China's energy report card

An assessment of China's latest energy data suggests the country is making good progress in reducing energy intensity and increasing the share of renewables and nuclear power.

Strategic analysis company Rhodium Group has published China’s 2012 Energy Report Card, an assessment of China’s progress against its three energy and carbon emission reduction targets set out in the government’s most recent Five Year Plan.

These are to achieve by 2015 relative to 2010 levels:

1. A reduction in the energy intensity of the economy by 16 per cent;

2. An increase in non-fossil energy (nuclear and renewable) to 11.4 per cent of total supply; and

3. A cut in the carbon intensity of GDP by 17 per cent.

The end conclusion is that while progress is not unambiguously positive, in 2012 China made important strides towards its targets.

Energy intensity of GDP

The achievement of the energy intensity goal was not looking good in 2011 as coal consumption went up by 9.7 per cent, but in 2012 it grew by only 2.5 per cent - a dramatic reduction in growth. Overall energy demand growth was brought down to 3.9 per cent, which was the lowest growth rate China has experienced in more than a decade.

So China is now tracking reasonably closely to its target as illustrated below.

Energy intensity of GDP – actual and target
(tonnes of coal equivalent per million real RMB)

Graph for China's energy report card

Source: CEIC and Rhodium Group estimates

An important aspect to note is that the energy intensity reduction is being achieved not just via energy efficiency improvements, but also structural change in the economy. China’s economy and energy consumption is heavily and unusually skewed towards energy-intensive industrial production of materials like metals and cement. 

Beijing policymakers are deliberately engineering a rebalancing of their economy away from basic materials (steel, cement, aluminium) and construction-driven growth, to a more sustainable model where household consumption and services play a greater role.

As the chart below illustrates China’s electricity demand is very closely tied to production of basic materials.   As the economy restructures there will be a noticeable reduction in energy intensity.

Basic materials production drive energy demand
(YoY, 3month moving average)

Graph for China's energy report card

Source: CEIC and Rhodium Group estimates

Increase the share of nuclear and renewables in energy supply

2012 was an exceptional year in relation to the 2nd target, with 94% of electricity generation growth made up of renewables and nuclear power.  

However as the chart below illustrates, 2011 was very different to 2012 and a lot of the growth in 2012 was a function of a recovery in hydro generation.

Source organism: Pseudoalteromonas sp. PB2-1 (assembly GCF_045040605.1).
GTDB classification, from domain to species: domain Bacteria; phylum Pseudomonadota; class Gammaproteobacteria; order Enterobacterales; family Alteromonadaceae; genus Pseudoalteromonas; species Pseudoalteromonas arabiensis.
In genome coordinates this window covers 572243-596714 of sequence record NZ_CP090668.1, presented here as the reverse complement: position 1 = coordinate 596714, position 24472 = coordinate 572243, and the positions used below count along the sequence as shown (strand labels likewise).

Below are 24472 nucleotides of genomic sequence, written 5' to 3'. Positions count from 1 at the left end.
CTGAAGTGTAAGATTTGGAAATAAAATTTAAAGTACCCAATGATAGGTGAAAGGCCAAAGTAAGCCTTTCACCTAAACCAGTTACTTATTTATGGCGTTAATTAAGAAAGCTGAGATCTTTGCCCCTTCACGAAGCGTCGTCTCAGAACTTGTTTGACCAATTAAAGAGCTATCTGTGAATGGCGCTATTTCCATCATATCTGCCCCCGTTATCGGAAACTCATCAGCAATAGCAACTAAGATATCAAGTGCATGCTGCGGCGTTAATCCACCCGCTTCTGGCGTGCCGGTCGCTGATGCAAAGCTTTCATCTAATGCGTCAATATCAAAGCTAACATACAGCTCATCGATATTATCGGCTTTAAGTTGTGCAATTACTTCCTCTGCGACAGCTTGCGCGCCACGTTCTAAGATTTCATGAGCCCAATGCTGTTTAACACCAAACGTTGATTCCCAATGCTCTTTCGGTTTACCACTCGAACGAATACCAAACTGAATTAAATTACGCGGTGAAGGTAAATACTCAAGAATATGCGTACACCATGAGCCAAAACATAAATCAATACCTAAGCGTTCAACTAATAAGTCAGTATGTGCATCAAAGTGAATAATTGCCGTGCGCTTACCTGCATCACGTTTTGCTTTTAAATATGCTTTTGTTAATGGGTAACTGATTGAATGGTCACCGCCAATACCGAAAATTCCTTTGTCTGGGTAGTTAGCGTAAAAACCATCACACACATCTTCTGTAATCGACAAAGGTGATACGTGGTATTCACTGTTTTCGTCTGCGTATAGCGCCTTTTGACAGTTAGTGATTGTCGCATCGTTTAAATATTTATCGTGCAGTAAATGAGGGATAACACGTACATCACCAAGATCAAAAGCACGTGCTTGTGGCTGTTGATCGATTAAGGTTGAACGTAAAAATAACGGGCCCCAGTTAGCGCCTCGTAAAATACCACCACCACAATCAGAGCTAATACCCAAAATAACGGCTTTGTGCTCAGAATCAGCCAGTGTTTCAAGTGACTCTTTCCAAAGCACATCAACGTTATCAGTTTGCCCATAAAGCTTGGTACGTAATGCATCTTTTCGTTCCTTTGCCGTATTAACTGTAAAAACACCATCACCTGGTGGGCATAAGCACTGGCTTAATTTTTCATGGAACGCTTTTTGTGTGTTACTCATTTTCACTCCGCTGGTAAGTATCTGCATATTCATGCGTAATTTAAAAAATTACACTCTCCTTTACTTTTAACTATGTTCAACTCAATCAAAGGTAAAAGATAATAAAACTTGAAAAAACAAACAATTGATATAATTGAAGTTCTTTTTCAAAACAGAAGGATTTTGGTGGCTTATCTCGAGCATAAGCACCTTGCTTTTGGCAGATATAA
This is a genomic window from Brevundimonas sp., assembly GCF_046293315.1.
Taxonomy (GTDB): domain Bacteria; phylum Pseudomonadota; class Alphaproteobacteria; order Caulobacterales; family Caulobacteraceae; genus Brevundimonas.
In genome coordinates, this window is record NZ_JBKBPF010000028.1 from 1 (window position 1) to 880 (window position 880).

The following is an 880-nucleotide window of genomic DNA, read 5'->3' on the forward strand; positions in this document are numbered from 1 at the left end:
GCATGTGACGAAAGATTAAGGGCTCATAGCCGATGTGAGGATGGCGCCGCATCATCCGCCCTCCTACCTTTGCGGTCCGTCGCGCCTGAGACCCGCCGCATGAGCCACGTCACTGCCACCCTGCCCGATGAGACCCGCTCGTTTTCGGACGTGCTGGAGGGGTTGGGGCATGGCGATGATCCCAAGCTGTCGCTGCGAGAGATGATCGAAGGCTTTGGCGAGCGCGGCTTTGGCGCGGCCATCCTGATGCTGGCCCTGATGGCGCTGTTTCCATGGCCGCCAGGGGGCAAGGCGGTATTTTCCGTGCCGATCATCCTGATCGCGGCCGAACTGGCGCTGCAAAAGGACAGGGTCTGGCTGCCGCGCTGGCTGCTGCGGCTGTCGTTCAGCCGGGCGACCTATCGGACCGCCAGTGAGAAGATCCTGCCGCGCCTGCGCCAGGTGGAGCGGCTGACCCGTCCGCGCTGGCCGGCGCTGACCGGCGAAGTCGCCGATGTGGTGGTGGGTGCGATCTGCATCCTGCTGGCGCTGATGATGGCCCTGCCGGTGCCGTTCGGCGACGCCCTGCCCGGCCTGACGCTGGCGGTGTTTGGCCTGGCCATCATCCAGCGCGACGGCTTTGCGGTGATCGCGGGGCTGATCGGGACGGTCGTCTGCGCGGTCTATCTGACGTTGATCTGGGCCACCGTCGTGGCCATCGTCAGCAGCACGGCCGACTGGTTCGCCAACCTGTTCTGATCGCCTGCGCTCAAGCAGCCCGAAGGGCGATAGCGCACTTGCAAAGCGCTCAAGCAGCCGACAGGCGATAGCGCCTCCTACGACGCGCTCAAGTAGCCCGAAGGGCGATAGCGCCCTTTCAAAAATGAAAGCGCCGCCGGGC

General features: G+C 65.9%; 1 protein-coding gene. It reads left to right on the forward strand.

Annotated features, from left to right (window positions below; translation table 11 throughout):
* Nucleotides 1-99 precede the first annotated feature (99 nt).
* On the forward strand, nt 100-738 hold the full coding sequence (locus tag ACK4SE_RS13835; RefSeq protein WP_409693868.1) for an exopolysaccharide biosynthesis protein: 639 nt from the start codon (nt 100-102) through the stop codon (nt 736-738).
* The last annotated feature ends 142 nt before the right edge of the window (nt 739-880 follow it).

Power generation growth
(YoY in billion kilowatt-hours, note: solar generation is mainly distributed and not measured)

Graph for China's energy report card

Source: CEIC and Rhodium Group estimates

Of course, coal power remains the overwhelming source of power generation with significant numbers of new coal stations still being built.. Nonetheless the balance is starting to shift with 39% of new capacity in 2012 being non-fossil fuelled. Most of the capacity was wind and hydro with nuclear still to play a prominent role at less than a gigawatt added, and pipped by solar PV.

Looking forward the chart below illustrates the government plans for substantial growth in wind, nuclear and solar PV capacity.

Chinese non-fossil power capacity – actual and government projections

Graph for China's energy report card

Source: CEIC and Rhodium Group estimates

Carbon intensity

China aims to reduce carbon emissions by 17 per cent of 2010 levels by 2015. Again 2012 was better than the previous year because carbon emissions rose by 3.2 per cent compared to 9.3 per cent in 2011. Therefore, despite the reality of carbon emissions rising year-on-year, the rate of this rise is retreating. The achievement of this target relies heavily on major progress with the other two goals.

Carbon intensity of Chinese GDP
(Tonnes of CO2 per million RMB)

Graph for China's energy report card

Source: CEIC and Rhodium Group estimates

The sheer enormity of China’s industrial economy and the still large number of its populace with low levels of income means it’s unrealistic to expect massive decreases in coal power generation or carbon emissions within the short-term.

Instead, in pursuit of long-term, sustainable GDP growth, policymakers are steering a gradual transition from a coal and heavy industry economy to one more reliant on services and low carbon energy sources.

But the key message from the Rhodium Group report is China is truly making progress with its goals to reduce energy and carbon intensity.

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